I believe I was explicit about my agenda in this article. In it I provided numbers that I believe showed that Google did not penalize my site for NOT having AMP (as was promised by Malte). I also urged small (non news) site owners to avoid implementing AMP.
September 1, 2017 – Some thoughts on AMP at Condé Nast
I genuinely tried to stop writing about AMP, but I saw The Why and How of Google AMP at Condé Nast posted on Hacker News and it really set me off. I can see AMP being beneficial for platforms like Google and Twitter. I can see it being beneficial for users. But I just don’t see how it can possibly benefit big publishers, who have the needed resources to implement proper mobile versions of their sites (top carousel aside).
September 1, 2017 – Dear Twitter, Please Make AMP Optional
Literally around the same time as the previous post, I visited a link on Twitter, and was taken to AMP version of a site that I know and like. Which prompted me to write this article. I submitted both of the articles to Hacker News, but only this one happened to take off.
I’d like to quote some, Hacker News comments by endorphone that started me on a line of thinking that eventually brought me to this post.
I feel like this constant anti-AMP rhetoric has extraordinarily little to do with users, and primarily are web developers who don’t like that AMP rolls back a lot of abuses. The argument isn’t just “I don’t like AMP”, it’s “No one should like AMP!” and it grows tiresome.
But the common argument is nonsensical. Yes of course sites could make non-abusive, readable content. But they don’t. The non-stickiness of the web, coupled with a low attention span of users, has yielded a sort of tragedy of the commons. AMP is a standard to say “this can’t do that”.
We should have an HTMLite of the sort like AMP. Like how Google Gears became a variety of accepted web standards, it should build into something rather than the nonsensical claim that it does nothing.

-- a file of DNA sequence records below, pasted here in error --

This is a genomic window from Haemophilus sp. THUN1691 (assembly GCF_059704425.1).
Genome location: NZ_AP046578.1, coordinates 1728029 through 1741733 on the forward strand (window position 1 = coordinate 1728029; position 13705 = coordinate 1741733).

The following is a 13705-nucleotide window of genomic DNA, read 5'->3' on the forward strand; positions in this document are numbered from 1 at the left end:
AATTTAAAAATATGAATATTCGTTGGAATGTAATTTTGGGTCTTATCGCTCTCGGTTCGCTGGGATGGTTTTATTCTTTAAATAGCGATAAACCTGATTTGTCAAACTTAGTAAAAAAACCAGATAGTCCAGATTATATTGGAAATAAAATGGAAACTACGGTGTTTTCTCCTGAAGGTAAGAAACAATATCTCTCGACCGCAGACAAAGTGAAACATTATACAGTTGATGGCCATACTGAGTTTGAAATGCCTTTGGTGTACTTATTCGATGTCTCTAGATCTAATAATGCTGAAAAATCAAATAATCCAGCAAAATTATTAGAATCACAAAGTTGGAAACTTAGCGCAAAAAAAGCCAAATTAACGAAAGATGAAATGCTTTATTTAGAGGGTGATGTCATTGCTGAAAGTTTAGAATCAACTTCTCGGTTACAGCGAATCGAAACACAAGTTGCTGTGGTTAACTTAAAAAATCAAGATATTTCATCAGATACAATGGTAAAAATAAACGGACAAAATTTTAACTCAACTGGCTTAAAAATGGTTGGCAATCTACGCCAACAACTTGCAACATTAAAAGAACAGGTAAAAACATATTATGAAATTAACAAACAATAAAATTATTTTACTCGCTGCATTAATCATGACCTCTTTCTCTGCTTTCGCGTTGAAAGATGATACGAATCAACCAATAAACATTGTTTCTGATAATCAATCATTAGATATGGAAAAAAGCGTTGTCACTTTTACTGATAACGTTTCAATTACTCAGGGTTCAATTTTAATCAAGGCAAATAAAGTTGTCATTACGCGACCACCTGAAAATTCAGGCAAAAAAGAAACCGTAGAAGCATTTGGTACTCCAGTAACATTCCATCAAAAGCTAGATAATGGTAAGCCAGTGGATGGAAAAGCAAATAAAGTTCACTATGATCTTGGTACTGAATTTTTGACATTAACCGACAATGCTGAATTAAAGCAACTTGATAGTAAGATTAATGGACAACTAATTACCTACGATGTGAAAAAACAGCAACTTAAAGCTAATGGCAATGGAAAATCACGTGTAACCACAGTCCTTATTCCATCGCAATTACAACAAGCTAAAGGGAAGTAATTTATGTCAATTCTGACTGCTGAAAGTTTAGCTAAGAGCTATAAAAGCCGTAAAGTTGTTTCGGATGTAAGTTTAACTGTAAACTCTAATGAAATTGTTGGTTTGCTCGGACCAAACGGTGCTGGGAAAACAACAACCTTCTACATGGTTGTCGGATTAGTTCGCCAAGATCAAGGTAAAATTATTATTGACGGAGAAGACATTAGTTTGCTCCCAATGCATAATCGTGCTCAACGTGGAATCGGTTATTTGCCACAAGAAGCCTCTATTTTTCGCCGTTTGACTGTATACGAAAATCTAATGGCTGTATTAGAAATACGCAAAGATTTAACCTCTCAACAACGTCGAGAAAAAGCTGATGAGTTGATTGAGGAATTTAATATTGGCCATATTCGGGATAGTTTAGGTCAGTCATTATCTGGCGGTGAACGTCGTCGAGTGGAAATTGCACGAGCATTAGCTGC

…Secondly, I think the biggest strawman is this notion that it’s AMP vs some conceptual “open web”. That open web you like has much more formidable competitors and was the reason AMP appeared.
Right. This person is saying “The last time I bitched on AMP it got hyped, so here it is again”. I’m not talking about the author. I’m talking about the crowds on here that vigorously vote up everything anti-AMP.
It plays to the crowd. I get it, and I’d do the same.
Your original argument was that you purposefully enabled and published AMP on your site and then complained that Google `stole’ your content, which normally would elicit groans and criticism on a technology site, but it played to the crowd. I’d keep playing that tune as long as people will listen.
I think this person is right in two aspects:
- Anti-AMP crowd does ignore the real benefits that AMP provides, and good on him for standing up to our mob to point it out.
- I did, at least to some extent, continued to write about AMP because I knew that this subject had an audience.
Just to be clear, I got almost no tangible rewards for writing my anti AMP articles, may be $50 worth of Adsense revenue for over 50 hours of work. If anything, I am pretty sure it did a lot more harm than good for my self interest. But there is an ego boost from writing something that gets a lot of attention and there absolutely were a few times in my life where I thought “let me write something about AMP” when I needed one.